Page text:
The preferred nipple 26 also includes structure for subsequent manufacturing attachment onto a retractor blade 64. In the preferred embodiment, the nipple 26 includes an oblong bottom extension 68. An opening 70 is formed in the retractor blade 64, shaped to mate with the oblong bottom extension 68. By having the bottom extension 68 and opening 70 be oblong rather than circular, the nipple 26 cannot spin about its axis relative to the attached retractor blade 64. Once the oblong bottom extension 68 is placed into the opening 70 in the retractor blade 64, a bolt 70 or other fastener can be used to secure the nipple 26 to the retractor blade 64 as known in the art.

FIGS. 10-14 depict how the flip control retractor support works. The surgeon selects whether to perform the attachment of FIGS. 11 and 12 or the attachment of FIGS. 13 and 14. If the surgeon desires to be able to control the angular orientation of the blade 64, the surgeon selects the attachment mode shown in FIGS. 11 and 12. The handle 28 and its attached receptacle head 22 are flipped so the receptacle head flats 42 project downward toward the nipple 26. When the nipple flats 62 are aligned with the receptacle head flats 42 and the retractor blade 64 and nipple 26 are hand pressed into the receptacle head 22, the receptacle head 22 attaches to the nipple 26 with the BAL spring 24 extending into the annular recess of the nipple 26 with a tactile click. In this attachment mode configuration of FIGS. 11 and 12, the surgeon can control the angular orientation of the nipple 26 and attached retractor blade 64 through manipulation of the handle 28. Whichever direction the surgeon positions the handle 28 is the direction that the retractor blade 64 faces. As shown by arrow 74 representing pivoting of the nipple 26 and arrow 76 representing pivoting of the handle 28, the mating flats 42, 62 always cause the nipple 26 and attached retractor blade 64 to face in the direction the handle 28 points, regardless of which direction the surgeon points the handle 28. The surgeon may thus use the retractor in this first “blade secured” mode with the blade 64 being secured relative to the handle 28.

If, however, the surgeon desires to not have the retractor blade 64 consistently face in the direction the handle 28 points, but rather be free to pivot relative to the handle 28, then it is each for the surgeon to change to a second mode of retraction. The surgeon pulls the nipple 26 and attached retractor blade 64 axially out of the flatted recess 36, flips the handle 28 over relative to the blade 64, and reinserts the nipple 26 into the smooth recess 38. The nipple 26 snaps into the recess 38 to be held in place with the detent mechanism 24, and this time the flats 42 on the receptacle head 22 face upward as shown in FIGS. 13 and 14 rather than downward. Now the nipple 26 and retractor blade 64 are free to pivot about the nipple axis as shown by arrow 78, even when the handle 28 is secured in place as shown by line 80. Having the retractor blade 64 free to pivot relative to the handle 28 is beneficial in certain surgical applications, particularly if the direction the blade 64 faces is desired to cause minimal tissue damage during retraction. The surgeon may use the retractor in this second “blade free” mode with the blade 64 free to pivot relative to the handle 28.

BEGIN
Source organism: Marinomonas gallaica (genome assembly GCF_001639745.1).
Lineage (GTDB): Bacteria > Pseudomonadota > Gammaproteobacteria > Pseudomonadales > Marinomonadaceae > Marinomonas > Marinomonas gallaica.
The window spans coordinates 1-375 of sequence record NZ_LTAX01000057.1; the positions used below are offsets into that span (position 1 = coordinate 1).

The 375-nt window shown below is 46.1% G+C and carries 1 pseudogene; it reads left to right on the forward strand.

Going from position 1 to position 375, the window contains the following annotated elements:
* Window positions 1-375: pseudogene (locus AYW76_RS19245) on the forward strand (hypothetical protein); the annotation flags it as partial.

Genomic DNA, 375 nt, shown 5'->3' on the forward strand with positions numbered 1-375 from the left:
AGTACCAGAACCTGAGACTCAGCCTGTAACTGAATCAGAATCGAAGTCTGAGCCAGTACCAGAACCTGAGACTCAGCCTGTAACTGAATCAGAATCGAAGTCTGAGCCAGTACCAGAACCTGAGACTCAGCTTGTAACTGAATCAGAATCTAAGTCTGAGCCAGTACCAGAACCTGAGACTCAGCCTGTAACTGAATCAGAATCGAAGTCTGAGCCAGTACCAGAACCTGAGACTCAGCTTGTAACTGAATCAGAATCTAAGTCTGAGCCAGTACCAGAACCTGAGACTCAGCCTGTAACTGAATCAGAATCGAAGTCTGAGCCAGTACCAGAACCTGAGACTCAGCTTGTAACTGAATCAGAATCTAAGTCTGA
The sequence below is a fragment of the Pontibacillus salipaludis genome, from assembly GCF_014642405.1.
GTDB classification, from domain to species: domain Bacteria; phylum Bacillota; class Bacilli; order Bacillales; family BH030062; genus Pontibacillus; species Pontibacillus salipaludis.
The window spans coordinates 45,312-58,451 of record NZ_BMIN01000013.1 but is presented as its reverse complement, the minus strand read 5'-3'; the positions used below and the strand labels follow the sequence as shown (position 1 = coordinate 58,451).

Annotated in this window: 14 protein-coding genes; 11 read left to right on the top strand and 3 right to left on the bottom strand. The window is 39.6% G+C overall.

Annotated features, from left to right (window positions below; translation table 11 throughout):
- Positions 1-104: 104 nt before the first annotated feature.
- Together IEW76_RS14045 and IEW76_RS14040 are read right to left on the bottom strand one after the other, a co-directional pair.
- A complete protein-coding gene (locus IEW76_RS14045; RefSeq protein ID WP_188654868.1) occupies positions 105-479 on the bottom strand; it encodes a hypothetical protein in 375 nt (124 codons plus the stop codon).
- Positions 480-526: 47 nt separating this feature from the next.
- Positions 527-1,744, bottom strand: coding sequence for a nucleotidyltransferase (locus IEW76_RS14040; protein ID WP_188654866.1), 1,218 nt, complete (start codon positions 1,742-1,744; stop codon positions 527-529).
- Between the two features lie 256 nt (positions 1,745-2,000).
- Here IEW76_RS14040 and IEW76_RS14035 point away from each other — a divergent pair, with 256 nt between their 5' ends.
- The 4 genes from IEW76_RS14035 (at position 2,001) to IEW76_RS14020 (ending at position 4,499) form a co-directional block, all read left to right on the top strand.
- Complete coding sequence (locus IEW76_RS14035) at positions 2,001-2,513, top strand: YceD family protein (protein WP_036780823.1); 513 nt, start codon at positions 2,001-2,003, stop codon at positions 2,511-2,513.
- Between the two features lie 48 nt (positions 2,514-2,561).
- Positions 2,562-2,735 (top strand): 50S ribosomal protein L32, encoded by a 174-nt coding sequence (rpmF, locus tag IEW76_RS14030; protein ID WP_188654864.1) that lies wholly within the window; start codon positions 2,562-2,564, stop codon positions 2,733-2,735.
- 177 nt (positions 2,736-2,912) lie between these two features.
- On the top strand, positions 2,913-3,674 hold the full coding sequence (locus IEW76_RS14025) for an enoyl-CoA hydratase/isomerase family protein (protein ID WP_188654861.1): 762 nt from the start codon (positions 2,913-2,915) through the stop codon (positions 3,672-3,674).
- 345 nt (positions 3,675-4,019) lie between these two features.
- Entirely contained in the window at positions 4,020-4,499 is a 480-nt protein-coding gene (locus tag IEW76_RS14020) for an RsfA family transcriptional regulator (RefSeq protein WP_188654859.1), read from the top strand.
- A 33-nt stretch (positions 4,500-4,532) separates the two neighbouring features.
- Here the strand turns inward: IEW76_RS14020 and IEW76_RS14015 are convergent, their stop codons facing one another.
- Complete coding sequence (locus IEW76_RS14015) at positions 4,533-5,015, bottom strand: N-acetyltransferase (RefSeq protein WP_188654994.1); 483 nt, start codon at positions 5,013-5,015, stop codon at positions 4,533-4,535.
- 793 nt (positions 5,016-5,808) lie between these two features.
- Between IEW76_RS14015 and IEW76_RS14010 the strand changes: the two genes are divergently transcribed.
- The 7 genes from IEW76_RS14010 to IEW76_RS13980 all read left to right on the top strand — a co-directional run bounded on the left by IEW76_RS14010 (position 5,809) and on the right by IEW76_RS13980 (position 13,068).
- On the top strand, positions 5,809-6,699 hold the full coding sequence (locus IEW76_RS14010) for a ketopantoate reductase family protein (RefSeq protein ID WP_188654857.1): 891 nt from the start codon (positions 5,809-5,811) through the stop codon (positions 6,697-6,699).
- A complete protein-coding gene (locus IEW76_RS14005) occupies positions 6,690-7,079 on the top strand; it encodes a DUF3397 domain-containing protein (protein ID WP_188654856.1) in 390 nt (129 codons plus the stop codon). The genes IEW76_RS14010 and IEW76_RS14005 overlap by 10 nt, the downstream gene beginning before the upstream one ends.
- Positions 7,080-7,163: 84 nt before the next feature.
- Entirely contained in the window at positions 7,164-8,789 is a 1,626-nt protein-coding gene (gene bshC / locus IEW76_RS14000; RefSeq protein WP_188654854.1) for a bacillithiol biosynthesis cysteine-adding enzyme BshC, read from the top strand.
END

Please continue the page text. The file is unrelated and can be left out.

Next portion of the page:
In both the “blade secured” and “blade free” modes of tissue retraction, the same BAL spring detent structure 24 can be used to secure the nipple 26/blade 64 relative to the receptacle head 22/handle 28. This reduces the cost as compared to providing two separate recesses each with their own detent mechanism. In both the “blade secured” and “blade free” modes of tissue retraction, the single receptacle head 22 and handle 28 and single blade 64 can be used, again providing greater flexibility for the surgeon with fewer number of parts and lower cost. In both the “blade secured” and “blade free” modes of tissue retraction, the single receptacle head 22 and handle 28 provide the necessary strength for supporting the retraction force while providing a low profile to the retraction system.